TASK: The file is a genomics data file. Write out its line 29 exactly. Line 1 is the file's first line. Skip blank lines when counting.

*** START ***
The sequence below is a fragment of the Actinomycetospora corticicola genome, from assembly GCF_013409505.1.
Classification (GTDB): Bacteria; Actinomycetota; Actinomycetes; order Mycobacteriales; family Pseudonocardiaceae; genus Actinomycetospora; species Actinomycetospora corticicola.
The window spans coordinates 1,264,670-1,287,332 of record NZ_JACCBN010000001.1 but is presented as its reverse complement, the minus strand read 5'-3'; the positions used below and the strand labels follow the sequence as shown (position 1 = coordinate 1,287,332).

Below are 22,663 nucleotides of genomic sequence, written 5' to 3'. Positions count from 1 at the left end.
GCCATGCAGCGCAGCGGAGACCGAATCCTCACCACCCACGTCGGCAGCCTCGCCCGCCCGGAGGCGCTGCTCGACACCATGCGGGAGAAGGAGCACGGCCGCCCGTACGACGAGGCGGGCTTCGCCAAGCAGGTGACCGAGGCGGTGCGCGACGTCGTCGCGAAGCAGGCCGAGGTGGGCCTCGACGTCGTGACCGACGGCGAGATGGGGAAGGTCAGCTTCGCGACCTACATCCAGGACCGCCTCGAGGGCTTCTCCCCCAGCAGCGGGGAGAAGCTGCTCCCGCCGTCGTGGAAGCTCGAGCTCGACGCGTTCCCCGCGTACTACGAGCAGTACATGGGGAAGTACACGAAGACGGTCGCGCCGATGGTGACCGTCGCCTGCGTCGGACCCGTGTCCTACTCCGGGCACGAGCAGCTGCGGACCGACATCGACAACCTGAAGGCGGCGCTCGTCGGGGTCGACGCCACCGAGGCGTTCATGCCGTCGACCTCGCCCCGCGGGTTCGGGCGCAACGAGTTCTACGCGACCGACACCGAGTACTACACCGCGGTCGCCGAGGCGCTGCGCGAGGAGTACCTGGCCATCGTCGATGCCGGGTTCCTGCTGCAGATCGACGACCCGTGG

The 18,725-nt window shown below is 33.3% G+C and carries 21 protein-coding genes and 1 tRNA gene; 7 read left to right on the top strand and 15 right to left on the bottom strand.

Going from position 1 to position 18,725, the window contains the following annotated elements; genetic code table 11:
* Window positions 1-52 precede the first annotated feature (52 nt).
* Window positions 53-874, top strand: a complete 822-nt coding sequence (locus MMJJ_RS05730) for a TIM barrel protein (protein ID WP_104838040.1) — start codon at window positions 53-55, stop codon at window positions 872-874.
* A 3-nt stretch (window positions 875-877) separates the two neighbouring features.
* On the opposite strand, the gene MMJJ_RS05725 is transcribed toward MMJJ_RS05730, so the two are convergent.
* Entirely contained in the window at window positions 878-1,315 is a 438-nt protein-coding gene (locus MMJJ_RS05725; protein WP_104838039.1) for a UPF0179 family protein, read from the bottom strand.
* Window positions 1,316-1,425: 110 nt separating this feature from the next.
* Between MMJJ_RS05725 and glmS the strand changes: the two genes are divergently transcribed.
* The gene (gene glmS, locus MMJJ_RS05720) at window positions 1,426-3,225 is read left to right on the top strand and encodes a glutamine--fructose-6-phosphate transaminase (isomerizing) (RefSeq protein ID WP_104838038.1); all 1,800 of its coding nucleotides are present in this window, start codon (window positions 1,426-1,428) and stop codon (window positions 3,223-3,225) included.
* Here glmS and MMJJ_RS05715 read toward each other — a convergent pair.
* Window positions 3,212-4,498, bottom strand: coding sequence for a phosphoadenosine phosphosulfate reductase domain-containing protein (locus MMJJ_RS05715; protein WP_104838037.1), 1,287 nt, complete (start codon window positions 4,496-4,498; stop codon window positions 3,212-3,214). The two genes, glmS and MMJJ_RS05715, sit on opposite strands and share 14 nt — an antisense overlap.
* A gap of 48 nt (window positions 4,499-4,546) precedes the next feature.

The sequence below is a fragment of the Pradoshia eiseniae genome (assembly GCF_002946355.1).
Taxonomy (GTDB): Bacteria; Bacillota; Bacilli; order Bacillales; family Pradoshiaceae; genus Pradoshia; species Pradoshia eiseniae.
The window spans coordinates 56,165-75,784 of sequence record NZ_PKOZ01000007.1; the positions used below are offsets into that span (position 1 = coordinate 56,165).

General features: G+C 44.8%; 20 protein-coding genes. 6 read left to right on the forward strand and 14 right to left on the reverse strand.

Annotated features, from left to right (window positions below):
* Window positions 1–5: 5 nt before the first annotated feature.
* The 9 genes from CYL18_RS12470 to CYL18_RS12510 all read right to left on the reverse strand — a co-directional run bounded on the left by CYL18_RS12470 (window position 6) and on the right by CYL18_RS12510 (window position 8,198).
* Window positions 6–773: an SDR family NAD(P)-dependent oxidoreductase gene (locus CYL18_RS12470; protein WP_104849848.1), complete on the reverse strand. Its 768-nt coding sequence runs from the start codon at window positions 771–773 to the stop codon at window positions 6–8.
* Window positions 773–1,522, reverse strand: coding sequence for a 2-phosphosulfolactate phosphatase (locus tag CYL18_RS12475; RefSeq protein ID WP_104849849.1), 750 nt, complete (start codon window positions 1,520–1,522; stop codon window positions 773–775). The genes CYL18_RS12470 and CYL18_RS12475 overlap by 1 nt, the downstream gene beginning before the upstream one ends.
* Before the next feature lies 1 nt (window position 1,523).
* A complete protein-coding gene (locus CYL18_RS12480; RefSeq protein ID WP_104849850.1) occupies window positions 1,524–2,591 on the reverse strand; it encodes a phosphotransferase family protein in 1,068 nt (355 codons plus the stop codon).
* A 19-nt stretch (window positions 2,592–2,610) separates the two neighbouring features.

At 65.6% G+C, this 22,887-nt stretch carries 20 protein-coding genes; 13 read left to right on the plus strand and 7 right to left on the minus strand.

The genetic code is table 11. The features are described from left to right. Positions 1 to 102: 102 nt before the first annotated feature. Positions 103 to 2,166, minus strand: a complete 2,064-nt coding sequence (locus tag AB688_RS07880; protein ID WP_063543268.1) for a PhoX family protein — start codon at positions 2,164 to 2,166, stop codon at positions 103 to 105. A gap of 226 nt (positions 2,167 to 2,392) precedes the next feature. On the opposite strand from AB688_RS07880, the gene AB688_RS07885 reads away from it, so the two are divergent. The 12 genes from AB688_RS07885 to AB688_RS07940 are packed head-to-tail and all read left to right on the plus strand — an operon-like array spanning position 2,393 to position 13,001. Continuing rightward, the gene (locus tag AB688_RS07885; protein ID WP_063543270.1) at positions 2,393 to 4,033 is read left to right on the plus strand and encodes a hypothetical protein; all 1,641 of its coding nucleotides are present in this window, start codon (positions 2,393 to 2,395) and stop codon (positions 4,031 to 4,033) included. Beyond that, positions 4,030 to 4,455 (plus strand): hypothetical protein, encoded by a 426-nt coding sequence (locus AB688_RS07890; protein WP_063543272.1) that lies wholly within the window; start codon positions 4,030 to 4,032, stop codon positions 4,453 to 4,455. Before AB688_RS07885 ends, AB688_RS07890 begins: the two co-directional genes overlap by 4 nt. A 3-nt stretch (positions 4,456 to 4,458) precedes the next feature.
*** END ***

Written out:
* A complete protein-coding gene (locus CYL18_RS12480; RefSeq protein ID WP_104849850.1) occupies window positions 1,524–2,591 on the reverse strand; it encodes a phosphotransferase family protein in 1,068 nt (355 codons plus the stop codon).